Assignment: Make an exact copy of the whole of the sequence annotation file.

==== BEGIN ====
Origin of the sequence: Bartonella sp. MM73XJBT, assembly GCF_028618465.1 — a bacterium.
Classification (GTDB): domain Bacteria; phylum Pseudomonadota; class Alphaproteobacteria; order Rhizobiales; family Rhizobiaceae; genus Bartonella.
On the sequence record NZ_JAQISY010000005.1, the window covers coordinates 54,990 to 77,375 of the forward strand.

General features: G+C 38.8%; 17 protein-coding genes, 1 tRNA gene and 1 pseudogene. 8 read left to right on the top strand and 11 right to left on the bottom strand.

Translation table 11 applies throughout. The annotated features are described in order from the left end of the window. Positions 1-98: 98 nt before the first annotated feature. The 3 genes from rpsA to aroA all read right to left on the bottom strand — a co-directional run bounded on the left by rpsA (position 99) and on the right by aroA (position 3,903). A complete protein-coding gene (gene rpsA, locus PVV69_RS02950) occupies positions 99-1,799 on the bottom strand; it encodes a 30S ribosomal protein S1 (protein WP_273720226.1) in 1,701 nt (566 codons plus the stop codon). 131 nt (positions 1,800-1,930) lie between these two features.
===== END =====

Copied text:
Origin of the sequence: Bartonella sp. MM73XJBT, assembly GCF_028618465.1 — a bacterium.
Classification (GTDB): domain Bacteria; phylum Pseudomonadota; class Alphaproteobacteria; order Rhizobiales; family Rhizobiaceae; genus Bartonella.
On the sequence record NZ_JAQISY010000005.1, the window covers coordinates 54,990 to 77,375 of the forward strand.

General features: G+C 38.8%; 17 protein-coding genes, 1 tRNA gene and 1 pseudogene. 8 read left to right on the top strand and 11 right to left on the bottom strand.

Translation table 11 applies throughout. The annotated features are described in order from the left end of the window. Positions 1-98: 98 nt before the first annotated feature. The 3 genes from rpsA to aroA all read right to left on the bottom strand — a co-directional run bounded on the left by rpsA (position 99) and on the right by aroA (position 3,903). A complete protein-coding gene (gene rpsA, locus PVV69_RS02950) occupies positions 99-1,799 on the bottom strand; it encodes a 30S ribosomal protein S1 (protein WP_273720226.1) in 1,701 nt (566 codons plus the stop codon). 131 nt (positions 1,800-1,930) lie between these two features.